• WordNet 3.6
    • v belabour attack verbally with harsh criticism "She was belabored by her fellow students"
    • v belabour beat soundly
    • v belabour to work at or to absurd length "belabor the obvious"
    • ***
Chambers's Twentieth Century Dictionary
    • v.t Belabour be-lā′bur to beat soundly.
    • ***


In literature:

Now he was belabouring the animal unmercifully, acting like a crazy man, shouting in a frenzy of rage.
"The Trail of '98" by Robert W. Service
The door was immediately upon the left, not five feet from the portal he had lately belaboured.
"The Long Roll" by Mary Johnston
During all these times, Jane was the intelligent and much belaboured companion.
"Red Rose and Tiger Lily" by L. T. Meade
He therefore belaboured him till his sullen obstinacy gave way to a roar for mercy, and promises never so to offend again.
"Eric, or Little by Little" by Frederic W. Farrar
All the way as he ran after and belaboured me he was giving me important information in furious tones!
"The Fugitives" by R.M. Ballantyne
The gipsy savagely belaboured his dove-white head with the heavy whip.
"The Day of Wrath" by Maurus Jókai
Surely, before setting on to belabour the culprit as they were doing, they had seen that the fire was out?
"Ran Away to Sea" by Mayne Reid
It represented a brute of a dustman belabouring his horse's head with the butt-end of his whip.
"The History of "Punch"" by M. H. Spielmann
He belaboured with metaphysical and uncompromising arguments Brissot and his accomplices.
"The Gods are Athirst" by Anatole France
He seized her by her hair, and began belabouring her with the other which he had snatched out of her hand.
"Norman Vallery" by W.H.G. Kingston
Bela chased him back to his seat, belabouring his back soundly with a broom-handle.
"The Huntress" by Hulbert Footner
And how can he, poor belaboured wretch, find the necessary peace of mind to compose a new one?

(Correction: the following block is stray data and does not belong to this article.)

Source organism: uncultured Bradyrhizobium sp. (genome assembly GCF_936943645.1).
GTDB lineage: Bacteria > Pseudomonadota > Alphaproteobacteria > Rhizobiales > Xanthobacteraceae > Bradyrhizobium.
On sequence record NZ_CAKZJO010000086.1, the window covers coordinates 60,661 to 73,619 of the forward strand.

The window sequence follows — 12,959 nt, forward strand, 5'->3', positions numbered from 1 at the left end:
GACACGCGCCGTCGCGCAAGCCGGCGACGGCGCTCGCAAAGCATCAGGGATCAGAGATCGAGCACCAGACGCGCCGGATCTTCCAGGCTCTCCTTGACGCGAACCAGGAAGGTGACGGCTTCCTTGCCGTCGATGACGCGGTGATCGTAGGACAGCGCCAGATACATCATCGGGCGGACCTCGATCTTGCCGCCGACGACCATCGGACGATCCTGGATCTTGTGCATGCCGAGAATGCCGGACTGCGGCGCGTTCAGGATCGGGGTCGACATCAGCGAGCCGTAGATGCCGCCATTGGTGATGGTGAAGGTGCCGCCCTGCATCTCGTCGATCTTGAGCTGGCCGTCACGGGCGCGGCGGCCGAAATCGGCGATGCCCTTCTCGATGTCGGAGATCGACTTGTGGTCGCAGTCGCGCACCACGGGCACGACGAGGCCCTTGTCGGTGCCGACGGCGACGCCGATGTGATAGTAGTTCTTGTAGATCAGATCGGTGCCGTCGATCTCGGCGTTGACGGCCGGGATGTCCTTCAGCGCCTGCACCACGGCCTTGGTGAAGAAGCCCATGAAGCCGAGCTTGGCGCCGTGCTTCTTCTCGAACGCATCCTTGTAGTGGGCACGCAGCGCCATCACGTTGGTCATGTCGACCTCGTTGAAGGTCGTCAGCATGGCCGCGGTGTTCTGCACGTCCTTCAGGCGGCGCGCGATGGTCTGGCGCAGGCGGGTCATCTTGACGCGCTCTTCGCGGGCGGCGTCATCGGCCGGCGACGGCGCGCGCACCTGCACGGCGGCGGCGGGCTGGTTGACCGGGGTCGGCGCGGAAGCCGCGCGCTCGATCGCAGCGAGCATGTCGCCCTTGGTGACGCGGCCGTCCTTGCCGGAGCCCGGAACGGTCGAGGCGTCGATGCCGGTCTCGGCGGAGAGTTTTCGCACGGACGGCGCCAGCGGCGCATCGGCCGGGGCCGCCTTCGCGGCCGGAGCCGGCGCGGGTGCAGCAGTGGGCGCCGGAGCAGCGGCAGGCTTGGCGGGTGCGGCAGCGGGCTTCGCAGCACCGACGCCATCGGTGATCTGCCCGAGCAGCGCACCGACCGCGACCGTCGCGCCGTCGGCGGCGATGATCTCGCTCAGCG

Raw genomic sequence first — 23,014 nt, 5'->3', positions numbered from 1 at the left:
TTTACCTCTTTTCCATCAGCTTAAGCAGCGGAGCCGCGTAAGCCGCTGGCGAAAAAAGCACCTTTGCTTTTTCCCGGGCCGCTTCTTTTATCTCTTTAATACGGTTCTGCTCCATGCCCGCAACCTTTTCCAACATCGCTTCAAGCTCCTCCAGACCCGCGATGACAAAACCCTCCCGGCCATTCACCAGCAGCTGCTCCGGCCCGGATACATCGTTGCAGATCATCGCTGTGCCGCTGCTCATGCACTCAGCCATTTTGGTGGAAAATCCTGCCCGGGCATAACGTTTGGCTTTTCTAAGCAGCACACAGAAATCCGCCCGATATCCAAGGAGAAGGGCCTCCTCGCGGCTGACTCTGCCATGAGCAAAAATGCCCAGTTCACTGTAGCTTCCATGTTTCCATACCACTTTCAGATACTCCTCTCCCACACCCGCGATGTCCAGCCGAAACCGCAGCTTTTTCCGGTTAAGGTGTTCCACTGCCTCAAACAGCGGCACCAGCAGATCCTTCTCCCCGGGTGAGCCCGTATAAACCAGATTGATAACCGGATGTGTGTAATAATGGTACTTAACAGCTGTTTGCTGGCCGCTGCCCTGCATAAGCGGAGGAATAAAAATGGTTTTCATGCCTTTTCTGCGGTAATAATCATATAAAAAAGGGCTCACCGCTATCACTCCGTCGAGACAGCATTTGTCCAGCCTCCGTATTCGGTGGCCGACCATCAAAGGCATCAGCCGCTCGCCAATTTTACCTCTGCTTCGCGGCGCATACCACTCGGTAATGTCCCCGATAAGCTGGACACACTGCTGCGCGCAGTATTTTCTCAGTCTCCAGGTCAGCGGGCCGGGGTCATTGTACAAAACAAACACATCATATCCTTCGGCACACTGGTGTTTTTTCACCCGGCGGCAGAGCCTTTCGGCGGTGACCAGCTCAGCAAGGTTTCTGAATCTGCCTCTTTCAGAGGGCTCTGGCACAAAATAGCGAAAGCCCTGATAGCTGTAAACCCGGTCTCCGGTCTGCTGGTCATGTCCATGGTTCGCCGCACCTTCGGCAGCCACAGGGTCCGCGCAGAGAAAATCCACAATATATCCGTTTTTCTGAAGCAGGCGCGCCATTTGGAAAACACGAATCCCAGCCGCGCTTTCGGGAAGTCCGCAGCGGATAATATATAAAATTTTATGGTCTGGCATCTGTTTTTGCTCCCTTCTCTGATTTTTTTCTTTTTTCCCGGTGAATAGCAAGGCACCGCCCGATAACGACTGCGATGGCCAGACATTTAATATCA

"The Wagnerian Romances" by Gertrude Hall
The Toad, having finished his breakfast, picked up a stout stick and swung it vigorously, belabouring imaginary animals.
"The Wind in the Willows" by Kenneth Grahame
Have you any particular spite at my door, that you belabour it in that style?
"Macaria" by Augusta Jane Evans Wilson
Every other week he went out to the stable, and after closing the doors, proceeded to belabour an old saddle with a pitchfork handle.
"Anderson Crow, Detective" by George Barr McCutcheon
Will it please you to stay here, while I go and unearth the wretch, and belabour him till there is no breath left in him.
"Penshurst Castle" by Emma Marshall
He stumbled over it, and Wolfgang, quickly taking advantage of it, swung himself up and belaboured his enemy.
"The Son of His Mother" by Clara Viebig
It belaboured judge, gendarmes, and spectators in such a manner that they fled howling from the scene.
"Legends & Romances of Brittany" by Lewis Spence
He began to belabour me with his crutches till very soon I was unable to move a limb.
"East of the Sun and West of the Moon" by Peter Christen Asbjørnsen
Belabour thy brains, as to whom it would be well to question.
"The Works of Robert Louis Stevenson - Swanston Edition Vol. 24 (of 25)" by Robert Louis Stevenson

In poetry:

Strike up cymbals, gongs, and tabours,
Clarions, double-flutes, and drums;
All that bellows, or belabours,
In a surging discord comes.
"Lita of the Nile" by Richard Doddridge Blackmore
With mystic phrases from the Law,
With many an old and rusty saw,
With well-worn mottoes, which he took
Haphazard from the copy-book,
For half an hour the learned Knight
Belaboured them with all his might.
"The Debate" by C J Dennis

In science:

We do not belabour this point now, as the primary example we have in mind here is the case where Y = S 3 (which has a unique Spinc structure).
Holomorphic disks and link invariants
It is the nature of this process that determines the main characteristics of the event. (Also some soft processes are included in the program; since much of the same framework can be used we do not here belabour the differences.) 3.
QCD Event Generators